Pentagon officials signed the death certificate for the US military’s Don’t Ask Don’t Tell ban on known gay, lesbian and bisexual servicemembers today with a rowdy cheer more akin to civilian political rallies than a military ceremony.
Hundreds of same-s-x couples rushed to be the first to marry in New York. But that win bears no resemblance to equality-focused gay rights moves in Australia and other advanced societies.
Why is it so hard to believe a left-leaning politician might genuinely oppose same-sex marriage? The bigger problem for Barack Obama is not even he's sure what side he supports.
President Barack Obama sighed as he put a stroke through one of America’s most talked-about civil rights debates of the past decade: "We are done." Now Greg can call his boyfriend from training camp, writes Harley Dennett in Washington DC.
US Senator John McCain, once a centrist "maverick" before his presidential run, went apoplectic in the minutes leading up to congress’s historic vote to overturn Don’t Ask Don’t Tell, writes Harley Dennett in Washington DC.
The 17-year battle to allow openly gay and lesbian people to serve in the US military was, for a few days this week, an accepted relic like the battles to desegregate schools or give women the vote. But there's a spanner in the works, writes Harley Dennett from Washington.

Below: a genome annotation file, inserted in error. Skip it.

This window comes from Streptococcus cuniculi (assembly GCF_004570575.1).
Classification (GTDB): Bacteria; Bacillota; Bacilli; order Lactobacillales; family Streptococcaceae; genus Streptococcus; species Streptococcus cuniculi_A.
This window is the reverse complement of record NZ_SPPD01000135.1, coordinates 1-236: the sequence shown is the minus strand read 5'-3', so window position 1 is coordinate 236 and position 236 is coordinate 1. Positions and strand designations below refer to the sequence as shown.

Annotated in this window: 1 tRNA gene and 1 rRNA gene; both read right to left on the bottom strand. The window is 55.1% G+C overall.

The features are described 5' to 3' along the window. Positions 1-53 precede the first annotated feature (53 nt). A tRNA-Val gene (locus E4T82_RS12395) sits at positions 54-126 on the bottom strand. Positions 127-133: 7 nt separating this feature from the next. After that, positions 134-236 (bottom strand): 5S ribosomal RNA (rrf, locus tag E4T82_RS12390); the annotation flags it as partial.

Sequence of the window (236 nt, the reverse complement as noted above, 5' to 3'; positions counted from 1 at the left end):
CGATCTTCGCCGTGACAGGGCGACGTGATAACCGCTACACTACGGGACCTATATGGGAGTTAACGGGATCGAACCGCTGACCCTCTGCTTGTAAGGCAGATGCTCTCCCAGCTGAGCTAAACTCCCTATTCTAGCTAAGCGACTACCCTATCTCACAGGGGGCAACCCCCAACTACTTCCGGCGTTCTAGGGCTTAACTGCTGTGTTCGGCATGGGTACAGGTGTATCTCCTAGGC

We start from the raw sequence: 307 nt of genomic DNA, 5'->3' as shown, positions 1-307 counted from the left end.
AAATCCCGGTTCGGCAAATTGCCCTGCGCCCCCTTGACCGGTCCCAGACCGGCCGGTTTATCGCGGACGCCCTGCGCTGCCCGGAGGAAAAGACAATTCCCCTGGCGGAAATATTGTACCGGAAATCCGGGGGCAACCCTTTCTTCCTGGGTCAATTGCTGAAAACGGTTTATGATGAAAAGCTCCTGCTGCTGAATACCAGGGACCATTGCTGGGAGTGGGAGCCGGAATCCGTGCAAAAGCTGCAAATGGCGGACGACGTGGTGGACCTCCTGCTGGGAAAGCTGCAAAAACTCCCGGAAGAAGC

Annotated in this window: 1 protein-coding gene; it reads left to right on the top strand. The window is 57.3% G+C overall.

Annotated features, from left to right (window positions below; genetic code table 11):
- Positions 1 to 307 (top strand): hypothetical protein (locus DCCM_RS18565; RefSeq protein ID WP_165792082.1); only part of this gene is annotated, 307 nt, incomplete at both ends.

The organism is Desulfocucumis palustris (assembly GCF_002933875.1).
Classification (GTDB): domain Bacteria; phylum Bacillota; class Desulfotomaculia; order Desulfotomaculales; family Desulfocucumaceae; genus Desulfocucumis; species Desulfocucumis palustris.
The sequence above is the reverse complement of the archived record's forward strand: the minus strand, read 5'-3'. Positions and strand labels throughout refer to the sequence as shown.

Chief of the Defence Force Angus Houston issued an instruction Monday revoking the policy that effectively banned transgender service members. The ADF is believed to be the last government agency that specifically fired employees for transitioning gender, writes Harley Dennett.
Since the "Don't Ask, Don't Tell" policy was enacted in the US military, over 13,500 people have been discharged for making their homosexuality public. But does anything happen to those who break the "Don't Ask" rule?
The days of the 'Don't Ask, Don't Tell' US military policy -- where homosexuals can serve provided they keep their sexual orientation secret -- may finally be limited, writes Tom McIlroy.